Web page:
This article from armenianow.com should sound strange for Armenians who live in the Arab World. They will not understand why it is fashionable to dress, salute, dance and behave in "Arabic" style in Yerevan.
In a country where soap opera is the most affordable national pass time, it is not strange to be the "slave" of the screen. It is another issue of course how authentically Arabic is a Brazilian soap opera with originally Portuguese text, translated into Armenian.
For the ordinary viewer, especially the young generation in Armenia, who cannot, for example, tell the difference between an Iranian and an Arab (everything seen as oriental), this particular soap opera feeds the fantasy of exoticism.
From our national point of view, we expect our citizens to be more immune from outer effects, but the reality shows that this is not definite.
Cloned: Armenia goes Arabic over wildly popular soap opera
By Marianna Grigoryan ArmeniaNow reporter
June 18, 2004
Questions of whether Armenia is " Middle East", "Central Asian", "EurAsian" , etc. might find an answer every day at noon and 6:30 p.m. If the popularity of the Arabic-centered television serial "Clone" is an indication, Armenia is crazy for the East.
In Yerevan, the soap opera is having an influence on fashion, on music, and, probably, on household dinner times. "Clone" is a Brazilian-produced serial set in 1980s Morocco, about a love affair between a Brazilian man and an Arabic girl, about a cloned boy, about the differences between Eastern and Western morals and manners, about the bright life of the East, followed by bright Arabic dances and stories of the Koran. Essentially, the ingredients for 45 minutes, five times a week (10 if you count rebroadcast), of distracting Armenian viewers from anything except what will happen to Lucas, Jade, Said, Uncle Ali, Latifa and others.
The program, which is shown in 20 countries, first appeared in Armenia in February of this year. Now, according to the chief translator ("Clone" is taped in Portuguese) for the Armenian version, 80 percent of the republic's soap opera fans tune in.
"When watching it one has to be stable mentally in order not to be carried away by Islam and not to become attracted by eastern customs," translator Vahe Mkhitaryan says, joking. "However, not everyone manages to do that. We, too, have become half Islamic."
Which is okay with sellers in Armenia's bazaars, where Arabic "slave rings" and other jewelry have become a fad, and Arabic music is in demand.
In some yards in Yerevan, children greet each other with " Salam Aleikum," and the reply of "Aleikum Salam," just like in the show. Some are "learning" belly dancing, mimicking the moves from characters in the soap opera.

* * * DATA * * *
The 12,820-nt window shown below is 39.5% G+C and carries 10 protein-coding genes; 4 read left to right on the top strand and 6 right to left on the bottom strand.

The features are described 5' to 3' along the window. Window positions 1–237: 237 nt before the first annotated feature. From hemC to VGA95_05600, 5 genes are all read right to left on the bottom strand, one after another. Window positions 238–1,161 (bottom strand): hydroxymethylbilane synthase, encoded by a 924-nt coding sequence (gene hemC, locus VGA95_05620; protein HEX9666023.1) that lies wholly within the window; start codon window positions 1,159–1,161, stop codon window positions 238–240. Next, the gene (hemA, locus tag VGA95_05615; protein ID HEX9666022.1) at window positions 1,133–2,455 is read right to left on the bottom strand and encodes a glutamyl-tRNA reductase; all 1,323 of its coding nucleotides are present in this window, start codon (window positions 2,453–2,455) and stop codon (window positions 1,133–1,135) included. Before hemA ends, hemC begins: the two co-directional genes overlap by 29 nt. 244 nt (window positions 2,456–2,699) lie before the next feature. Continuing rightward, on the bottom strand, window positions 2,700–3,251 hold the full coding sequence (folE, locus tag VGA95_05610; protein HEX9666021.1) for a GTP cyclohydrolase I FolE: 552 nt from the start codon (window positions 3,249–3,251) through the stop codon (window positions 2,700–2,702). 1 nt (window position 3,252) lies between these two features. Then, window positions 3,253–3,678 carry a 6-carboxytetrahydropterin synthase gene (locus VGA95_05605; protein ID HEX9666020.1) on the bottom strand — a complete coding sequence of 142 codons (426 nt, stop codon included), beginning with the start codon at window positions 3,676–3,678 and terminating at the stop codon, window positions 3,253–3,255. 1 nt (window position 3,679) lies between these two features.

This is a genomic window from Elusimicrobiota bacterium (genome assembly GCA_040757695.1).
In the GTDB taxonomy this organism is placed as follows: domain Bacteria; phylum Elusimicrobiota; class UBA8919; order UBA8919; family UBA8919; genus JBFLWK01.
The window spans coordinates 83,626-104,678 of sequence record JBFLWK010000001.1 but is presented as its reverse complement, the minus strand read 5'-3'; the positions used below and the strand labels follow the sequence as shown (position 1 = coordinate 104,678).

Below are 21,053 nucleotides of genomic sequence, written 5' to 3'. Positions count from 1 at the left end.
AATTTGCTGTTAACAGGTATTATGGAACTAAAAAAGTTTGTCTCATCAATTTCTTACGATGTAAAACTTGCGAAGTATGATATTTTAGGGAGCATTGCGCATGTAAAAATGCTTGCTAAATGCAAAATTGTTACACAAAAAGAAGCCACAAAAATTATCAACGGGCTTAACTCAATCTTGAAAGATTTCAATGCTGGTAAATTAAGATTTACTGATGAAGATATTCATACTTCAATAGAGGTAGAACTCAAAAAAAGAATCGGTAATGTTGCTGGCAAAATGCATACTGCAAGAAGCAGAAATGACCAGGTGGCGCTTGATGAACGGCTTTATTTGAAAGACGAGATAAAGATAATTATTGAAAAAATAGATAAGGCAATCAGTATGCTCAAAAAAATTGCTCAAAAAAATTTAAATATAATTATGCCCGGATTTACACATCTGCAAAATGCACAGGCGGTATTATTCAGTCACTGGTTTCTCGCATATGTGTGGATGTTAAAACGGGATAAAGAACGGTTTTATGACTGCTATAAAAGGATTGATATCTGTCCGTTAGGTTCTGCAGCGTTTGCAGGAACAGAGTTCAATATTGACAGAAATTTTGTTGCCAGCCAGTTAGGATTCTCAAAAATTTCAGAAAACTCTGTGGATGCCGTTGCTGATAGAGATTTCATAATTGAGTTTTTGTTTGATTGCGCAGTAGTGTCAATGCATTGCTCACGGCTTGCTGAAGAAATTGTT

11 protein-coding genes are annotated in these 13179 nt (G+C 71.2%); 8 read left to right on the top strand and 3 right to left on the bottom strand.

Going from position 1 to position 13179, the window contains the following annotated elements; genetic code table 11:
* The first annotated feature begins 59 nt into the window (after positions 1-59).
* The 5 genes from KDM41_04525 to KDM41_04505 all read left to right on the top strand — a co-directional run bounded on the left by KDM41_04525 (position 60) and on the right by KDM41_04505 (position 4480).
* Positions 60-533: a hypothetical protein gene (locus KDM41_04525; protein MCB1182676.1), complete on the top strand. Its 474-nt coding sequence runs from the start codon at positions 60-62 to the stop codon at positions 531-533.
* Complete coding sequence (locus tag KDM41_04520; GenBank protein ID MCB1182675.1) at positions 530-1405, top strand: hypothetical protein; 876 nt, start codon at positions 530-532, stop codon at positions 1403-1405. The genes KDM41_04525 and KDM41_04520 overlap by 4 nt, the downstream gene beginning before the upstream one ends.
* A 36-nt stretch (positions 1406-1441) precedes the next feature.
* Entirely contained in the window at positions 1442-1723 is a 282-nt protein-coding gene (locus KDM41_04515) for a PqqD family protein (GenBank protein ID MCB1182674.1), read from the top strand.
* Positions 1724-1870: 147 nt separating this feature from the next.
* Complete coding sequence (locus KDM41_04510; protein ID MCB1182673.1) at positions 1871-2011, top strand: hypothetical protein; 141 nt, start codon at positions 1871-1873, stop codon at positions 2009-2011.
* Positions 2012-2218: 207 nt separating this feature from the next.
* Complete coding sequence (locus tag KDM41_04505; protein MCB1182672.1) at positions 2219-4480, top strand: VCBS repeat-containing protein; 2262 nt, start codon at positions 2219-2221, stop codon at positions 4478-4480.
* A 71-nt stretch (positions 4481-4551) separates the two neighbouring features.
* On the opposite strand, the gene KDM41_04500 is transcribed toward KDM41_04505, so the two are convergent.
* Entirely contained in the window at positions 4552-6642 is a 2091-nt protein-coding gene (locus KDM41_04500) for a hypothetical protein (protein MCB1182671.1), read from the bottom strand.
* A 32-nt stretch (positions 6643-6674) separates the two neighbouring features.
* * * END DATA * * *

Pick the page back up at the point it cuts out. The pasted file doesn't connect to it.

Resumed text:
Dressmakers are feeling the impact of "Clone" madness. "During each series we always receive orders of clothes like the ones its characters wear," says dressmaker Nektar Pagratunyan . "Thank God, I haven't yet received an order of a yashmak, but at markets there already are dresses with yashmaks on mannequins. We receive orders of long eastern style dresses which are made from falling and sometimes sparkling fabric."
So are Armenian girls going Arabic?
"If during the previous series girls tried to look like Brazilian characters with their curly hair, then after this series people are trying to copy everything beginning with clothes and decorations up to dances and words," says Manushak Soghomonyan, 16, who is wearing Arabic jewelry. "I want to be like them, too."
Among popular items is a "slave" ring, a piece of jewelry that connects the finger with the wrist by a chain and typically decorated with stone.
For from 1,500 to 3,000 drams (about $3 to $6), merchants assure customers the buyers can look just like the TV characters.
And with the image goes the music . . .
Clone jewelry "We don't even manage to place the cassettes with the music from 'Clone' on the displays and every tradesman sells at least 50 tapes per day which could seem something impossible for us before," says
Armen, a tapes seller at Malatia-Sebastia market. "We're very pleased with those who show the series, since thanks to it we have had an opportunity to make some good money," he says. "I don't remember something like this happening before. It seems like people are hypnotized and it doesn't have an age limit."
Shake Galstyan, 23, says the soap opera is a cultural education. "Everything is presented in such a nice and interesting way that you always want to listen to stories of the Koran and get to know the customs of the Islamic world," she says.
"Proaganda," says Father Shahe Hyrapetyan, of St. Sargis Church. "This series is directly against our religion and faith."
Maybe. But it is religiously being observed 10 times a week on television and in the markets of Armenia.